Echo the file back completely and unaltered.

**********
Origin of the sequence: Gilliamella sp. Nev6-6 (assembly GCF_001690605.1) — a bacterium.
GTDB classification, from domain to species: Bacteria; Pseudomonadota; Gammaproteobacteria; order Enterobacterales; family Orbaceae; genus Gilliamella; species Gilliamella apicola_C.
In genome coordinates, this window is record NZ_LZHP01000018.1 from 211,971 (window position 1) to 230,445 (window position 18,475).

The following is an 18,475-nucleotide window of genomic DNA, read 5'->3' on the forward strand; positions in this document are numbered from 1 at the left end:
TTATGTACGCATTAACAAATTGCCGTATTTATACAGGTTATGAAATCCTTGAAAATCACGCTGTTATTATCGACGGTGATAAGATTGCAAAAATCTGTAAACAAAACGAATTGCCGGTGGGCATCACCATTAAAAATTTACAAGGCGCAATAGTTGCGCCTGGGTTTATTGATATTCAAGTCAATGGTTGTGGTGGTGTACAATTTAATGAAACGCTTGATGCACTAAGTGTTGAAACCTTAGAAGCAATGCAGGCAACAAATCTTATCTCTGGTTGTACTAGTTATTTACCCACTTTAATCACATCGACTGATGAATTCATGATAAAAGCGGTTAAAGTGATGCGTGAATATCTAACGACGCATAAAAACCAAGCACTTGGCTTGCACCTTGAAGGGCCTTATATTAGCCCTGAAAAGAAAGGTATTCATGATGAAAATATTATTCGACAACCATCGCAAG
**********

Origin of the sequence: Gilliamella sp. Nev6-6 (assembly GCF_001690605.1) — a bacterium.
GTDB classification, from domain to species: Bacteria; Pseudomonadota; Gammaproteobacteria; order Enterobacterales; family Orbaceae; genus Gilliamella; species Gilliamella apicola_C.
In genome coordinates, this window is record NZ_LZHP01000018.1 from 211,971 (window position 1) to 230,445 (window position 18,475).

The following is an 18,475-nucleotide window of genomic DNA, read 5'->3' on the forward strand; positions in this document are numbered from 1 at the left end:
TTATGTACGCATTAACAAATTGCCGTATTTATACAGGTTATGAAATCCTTGAAAATCACGCTGTTATTATCGACGGTGATAAGATTGCAAAAATCTGTAAACAAAACGAATTGCCGGTGGGCATCACCATTAAAAATTTACAAGGCGCAATAGTTGCGCCTGGGTTTATTGATATTCAAGTCAATGGTTGTGGTGGTGTACAATTTAATGAAACGCTTGATGCACTAAGTGTTGAAACCTTAGAAGCAATGCAGGCAACAAATCTTATCTCTGGTTGTACTAGTTATTTACCCACTTTAATCACATCGACTGATGAATTCATGATAAAAGCGGTTAAAGTGATGCGTGAATATCTAACGACGCATAAAAACCAAGCACTTGGCTTGCACCTTGAAGGGCCTTATATTAGCCCTGAAAAGAAAGGTATTCATGATGAAAATATTATTCGACAACCATCGCAAG